Theological Reflection: A Process for On Going Formation

By Pat Brandwein-Ball, SFO

The initial emphasis of JPIC grounds us in an examination of our Rule and General Constitution. Recall that the Constitution gives flesh to the meaning of the day to day manifestation of our life as a penitent. The penitential life draws us ever more deeply into union with God by His grace and our conversion – turning from the ways of the world to the ways of a Gospel life. Jesus, the Incarnate Word of the Father, entered human history to make known the way to the Father.

Our Rule comes out of the Vatican II Council. But…all of the laity are called to conversion and evangelization: acting from grace to bring Christ into the world directly. This takes many forms and each of us is gifted in diverse ways. All of our gifts are necessary to build up the Kingdom already begun in this life. Our particular penitential way draws us by Profession into the life and mission of the Church more intimately.

There are many issues in our time that require careful examination and an authentic Catholic/ Franciscan response. The US Conference of Catholic Bishops (USCCB) speaks to these issues. Our common sense in the light of faith is appalled by recent greed and violence to name but a few areas that beg our attention. There are ways to effectively review and evaluate our response. One such way is Theological Reflection. JPIC encourages all fraternities frequently to incorporate this style of ongoing formation in regard to the questions of our time.

Theological Reflection


I.Preparation: A well prepared reflective session is essential. What specific social issue/question are you pondering? Write it out; name it. Gather background material, i.e.: What does the USCCB say about this issue? Does the Cate-chism of the Catholic Church deal with this issue? Does Vatican II address this? What does our Rule and Constitution express? Etc. Make sure there is a review of materials ahead of time by the planners and that the resources are available for study by the fraternity.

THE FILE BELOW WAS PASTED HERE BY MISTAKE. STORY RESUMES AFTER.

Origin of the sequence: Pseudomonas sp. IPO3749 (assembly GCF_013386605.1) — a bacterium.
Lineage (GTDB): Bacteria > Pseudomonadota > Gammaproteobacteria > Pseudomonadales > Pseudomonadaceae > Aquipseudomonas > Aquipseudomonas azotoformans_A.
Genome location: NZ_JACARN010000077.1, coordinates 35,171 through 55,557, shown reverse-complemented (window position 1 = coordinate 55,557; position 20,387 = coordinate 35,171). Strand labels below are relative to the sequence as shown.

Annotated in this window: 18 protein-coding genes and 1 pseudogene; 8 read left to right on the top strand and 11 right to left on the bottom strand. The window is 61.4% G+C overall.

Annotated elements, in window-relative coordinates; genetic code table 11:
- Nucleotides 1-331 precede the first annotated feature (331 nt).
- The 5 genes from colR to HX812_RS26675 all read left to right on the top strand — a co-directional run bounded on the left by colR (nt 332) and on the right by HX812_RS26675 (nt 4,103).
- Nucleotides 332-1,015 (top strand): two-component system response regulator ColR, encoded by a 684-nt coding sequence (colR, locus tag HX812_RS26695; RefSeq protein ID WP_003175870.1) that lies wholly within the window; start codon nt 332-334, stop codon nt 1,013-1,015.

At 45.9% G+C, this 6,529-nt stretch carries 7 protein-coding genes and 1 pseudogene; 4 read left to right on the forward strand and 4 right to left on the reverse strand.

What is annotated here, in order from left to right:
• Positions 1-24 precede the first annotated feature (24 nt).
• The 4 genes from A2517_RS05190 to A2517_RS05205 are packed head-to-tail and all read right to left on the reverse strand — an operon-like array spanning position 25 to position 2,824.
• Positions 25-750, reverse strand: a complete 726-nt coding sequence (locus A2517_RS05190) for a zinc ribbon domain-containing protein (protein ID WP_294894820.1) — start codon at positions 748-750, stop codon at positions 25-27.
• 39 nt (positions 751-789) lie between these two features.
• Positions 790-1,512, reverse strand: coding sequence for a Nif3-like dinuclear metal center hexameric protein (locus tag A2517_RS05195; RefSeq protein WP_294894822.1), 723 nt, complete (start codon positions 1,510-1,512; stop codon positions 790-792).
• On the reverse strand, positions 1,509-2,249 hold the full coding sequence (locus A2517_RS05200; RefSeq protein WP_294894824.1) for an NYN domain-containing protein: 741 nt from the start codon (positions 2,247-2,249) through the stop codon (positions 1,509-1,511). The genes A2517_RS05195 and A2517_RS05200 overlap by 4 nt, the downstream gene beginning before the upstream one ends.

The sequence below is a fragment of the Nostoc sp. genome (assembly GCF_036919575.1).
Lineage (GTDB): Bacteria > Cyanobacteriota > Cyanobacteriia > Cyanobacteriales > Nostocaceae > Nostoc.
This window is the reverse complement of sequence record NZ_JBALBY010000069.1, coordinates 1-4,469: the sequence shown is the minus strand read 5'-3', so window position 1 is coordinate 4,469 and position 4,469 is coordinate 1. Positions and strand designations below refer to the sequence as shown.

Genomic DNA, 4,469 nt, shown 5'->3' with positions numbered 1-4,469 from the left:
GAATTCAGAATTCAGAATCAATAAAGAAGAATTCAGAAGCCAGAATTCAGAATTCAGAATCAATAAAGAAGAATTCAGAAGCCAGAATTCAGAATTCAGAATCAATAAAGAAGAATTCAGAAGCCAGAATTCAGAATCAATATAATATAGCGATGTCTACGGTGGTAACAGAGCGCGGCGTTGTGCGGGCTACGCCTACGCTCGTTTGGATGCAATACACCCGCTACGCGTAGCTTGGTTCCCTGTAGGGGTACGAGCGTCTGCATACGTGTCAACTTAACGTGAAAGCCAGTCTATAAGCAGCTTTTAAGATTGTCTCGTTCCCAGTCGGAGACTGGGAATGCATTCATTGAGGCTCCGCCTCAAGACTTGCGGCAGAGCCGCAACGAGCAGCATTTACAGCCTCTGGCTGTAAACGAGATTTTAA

II. Personal experience: Begin the session with an introduction of the issue to be explored, then give time for the individual to pause to think about his/her own experience of life that may bear on the topic. If the issue is given to the fra-ternity ahead of time, give time for the members to “re-collect” their thoughts. Does any of my culture play a role in how I think about this issue? For example, I grew up in the Midwest; is this reflected in how I view issues in New England? You may come up with your own examples of culture on its many levels. Go beyond the obvious. Reflect in terms of your religious tradition. Again, go beyond the obvious!

III. Mutual Conversation: Use group discussion and group review of the supporting materials. This may be handled in smaller groups for a large fraternity. Mutual invitation is a great way to begin the session. The RESPECT guidelines also may enhance the reflection time. When this phase is done well it inspires creative thinking and leads to transformation of the person.

IV. Transformative Action: What flows from mutual conversation becomes the “lens” we use for setting a course of action. Some examples are: “It appears we function as agents to Christify the world when…” Or “Our neigh-borhood has need of…” We are motivated by our charism to…” Etc. Look at the resources available, people, talent, time, and of course funds. I’m confident you will come up with your own list of resources.

V. Evaluate: Once the plan is implemented, it is essential to evaluate it. Are we true to our Rule and the Church’s teaching? Did we meet the needs of others as intended or did we impose on them our need to do something? How is God calling me now? Begin the reflective process again.

Like anything new, Theological Reflection takes more time in the beginning. More than one fraternity gathering may be required to complete the process or you may come together for an entire day or weekend. The possibilities are open. Many issues may be reflected upon, in this manner, with your fraternity. If used on a regular basis, Theological Reflection can be a tool that opens the door to integrating the Rule in ways never imagined.

Resource: Theological Reflection for Transformation, prepared by Dianna Bergant, CSA; Faustina M. Crus, SM; Kathleen Dorsey‐Bellow; Bernard J. Lee, SM; Maureen R. O’Brien, The Center for the Study of Religious Life, Chicago, IL, 2004


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